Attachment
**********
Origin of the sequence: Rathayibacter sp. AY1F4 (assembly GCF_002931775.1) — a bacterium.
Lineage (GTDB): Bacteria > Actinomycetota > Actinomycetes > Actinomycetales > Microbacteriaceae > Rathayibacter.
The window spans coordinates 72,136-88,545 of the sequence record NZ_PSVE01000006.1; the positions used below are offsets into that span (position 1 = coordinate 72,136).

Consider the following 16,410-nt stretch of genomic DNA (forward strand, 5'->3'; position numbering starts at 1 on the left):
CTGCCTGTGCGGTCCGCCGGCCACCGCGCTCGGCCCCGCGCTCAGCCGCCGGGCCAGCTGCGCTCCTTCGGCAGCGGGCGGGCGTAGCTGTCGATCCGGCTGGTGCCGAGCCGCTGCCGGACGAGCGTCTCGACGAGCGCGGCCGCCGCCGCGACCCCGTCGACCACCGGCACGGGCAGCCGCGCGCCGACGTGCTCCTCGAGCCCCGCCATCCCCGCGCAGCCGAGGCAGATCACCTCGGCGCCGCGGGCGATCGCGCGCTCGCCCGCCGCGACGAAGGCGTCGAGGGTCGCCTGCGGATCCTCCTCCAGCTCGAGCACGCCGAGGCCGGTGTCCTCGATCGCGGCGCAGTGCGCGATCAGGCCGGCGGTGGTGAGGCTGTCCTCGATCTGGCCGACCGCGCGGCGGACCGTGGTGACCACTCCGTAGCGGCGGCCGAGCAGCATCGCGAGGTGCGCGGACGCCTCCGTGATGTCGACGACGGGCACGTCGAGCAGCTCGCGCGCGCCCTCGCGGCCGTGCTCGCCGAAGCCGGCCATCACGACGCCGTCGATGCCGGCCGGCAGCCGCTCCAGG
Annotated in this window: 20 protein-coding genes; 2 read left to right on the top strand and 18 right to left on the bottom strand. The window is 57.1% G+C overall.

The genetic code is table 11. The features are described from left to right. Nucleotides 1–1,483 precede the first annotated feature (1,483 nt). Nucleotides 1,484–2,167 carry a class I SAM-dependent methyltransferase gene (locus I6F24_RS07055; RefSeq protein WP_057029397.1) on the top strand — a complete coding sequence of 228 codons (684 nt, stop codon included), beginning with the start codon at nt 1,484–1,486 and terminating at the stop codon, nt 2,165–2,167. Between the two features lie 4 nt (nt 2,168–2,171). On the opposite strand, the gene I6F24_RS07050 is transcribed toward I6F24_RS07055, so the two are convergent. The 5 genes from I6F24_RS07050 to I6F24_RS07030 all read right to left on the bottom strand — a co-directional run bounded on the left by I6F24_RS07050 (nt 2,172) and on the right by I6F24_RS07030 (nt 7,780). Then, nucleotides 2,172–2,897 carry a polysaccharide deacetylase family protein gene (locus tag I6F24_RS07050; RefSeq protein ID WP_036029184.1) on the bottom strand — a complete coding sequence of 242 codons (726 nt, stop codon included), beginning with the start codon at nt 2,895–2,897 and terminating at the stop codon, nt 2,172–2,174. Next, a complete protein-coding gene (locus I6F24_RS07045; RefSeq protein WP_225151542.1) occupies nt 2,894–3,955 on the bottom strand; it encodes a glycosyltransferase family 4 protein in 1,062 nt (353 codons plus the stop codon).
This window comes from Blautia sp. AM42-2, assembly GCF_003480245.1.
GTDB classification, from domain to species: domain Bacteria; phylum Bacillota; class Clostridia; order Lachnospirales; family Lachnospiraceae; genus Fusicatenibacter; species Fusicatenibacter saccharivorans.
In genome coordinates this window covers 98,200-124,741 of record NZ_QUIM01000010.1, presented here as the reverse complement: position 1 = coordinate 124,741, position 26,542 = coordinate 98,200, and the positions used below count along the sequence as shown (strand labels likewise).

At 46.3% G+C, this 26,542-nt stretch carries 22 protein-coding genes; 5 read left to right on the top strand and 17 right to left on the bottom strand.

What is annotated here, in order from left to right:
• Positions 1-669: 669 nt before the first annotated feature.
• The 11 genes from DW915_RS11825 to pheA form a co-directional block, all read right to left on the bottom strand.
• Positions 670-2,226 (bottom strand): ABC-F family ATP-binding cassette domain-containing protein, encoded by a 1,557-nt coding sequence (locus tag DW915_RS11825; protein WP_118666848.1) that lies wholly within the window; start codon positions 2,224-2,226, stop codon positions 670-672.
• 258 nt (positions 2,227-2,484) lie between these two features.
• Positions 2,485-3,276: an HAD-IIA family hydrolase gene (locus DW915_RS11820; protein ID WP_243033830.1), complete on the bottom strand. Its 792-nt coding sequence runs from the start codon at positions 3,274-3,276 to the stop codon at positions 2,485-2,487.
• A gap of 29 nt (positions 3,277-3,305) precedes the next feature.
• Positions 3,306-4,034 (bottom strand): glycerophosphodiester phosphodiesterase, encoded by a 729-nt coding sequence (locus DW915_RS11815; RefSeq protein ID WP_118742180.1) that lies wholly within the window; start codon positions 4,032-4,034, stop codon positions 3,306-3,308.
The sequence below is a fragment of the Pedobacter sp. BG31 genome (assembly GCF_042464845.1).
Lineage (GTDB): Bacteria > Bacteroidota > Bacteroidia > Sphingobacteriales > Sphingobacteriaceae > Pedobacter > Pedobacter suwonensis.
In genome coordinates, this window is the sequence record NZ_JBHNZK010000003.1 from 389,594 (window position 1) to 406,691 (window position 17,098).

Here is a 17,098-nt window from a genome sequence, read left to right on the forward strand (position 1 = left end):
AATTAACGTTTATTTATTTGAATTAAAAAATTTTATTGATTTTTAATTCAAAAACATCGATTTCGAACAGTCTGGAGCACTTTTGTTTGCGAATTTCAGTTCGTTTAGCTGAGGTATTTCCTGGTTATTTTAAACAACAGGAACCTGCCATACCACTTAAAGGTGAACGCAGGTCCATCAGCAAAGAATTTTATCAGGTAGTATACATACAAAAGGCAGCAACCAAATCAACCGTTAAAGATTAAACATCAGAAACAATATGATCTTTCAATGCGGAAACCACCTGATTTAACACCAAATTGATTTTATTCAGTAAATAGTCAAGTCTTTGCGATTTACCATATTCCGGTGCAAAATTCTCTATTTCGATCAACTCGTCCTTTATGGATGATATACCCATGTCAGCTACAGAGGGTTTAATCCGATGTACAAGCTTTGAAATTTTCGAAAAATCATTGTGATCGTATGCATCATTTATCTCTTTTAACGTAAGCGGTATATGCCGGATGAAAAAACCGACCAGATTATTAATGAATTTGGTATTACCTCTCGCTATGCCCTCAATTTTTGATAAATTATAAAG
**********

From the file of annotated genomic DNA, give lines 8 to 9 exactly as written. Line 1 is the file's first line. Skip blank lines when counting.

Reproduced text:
This window comes from Blautia sp. AM42-2, assembly GCF_003480245.1.
GTDB classification, from domain to species: domain Bacteria; phylum Bacillota; class Clostridia; order Lachnospirales; family Lachnospiraceae; genus Fusicatenibacter; species Fusicatenibacter saccharivorans.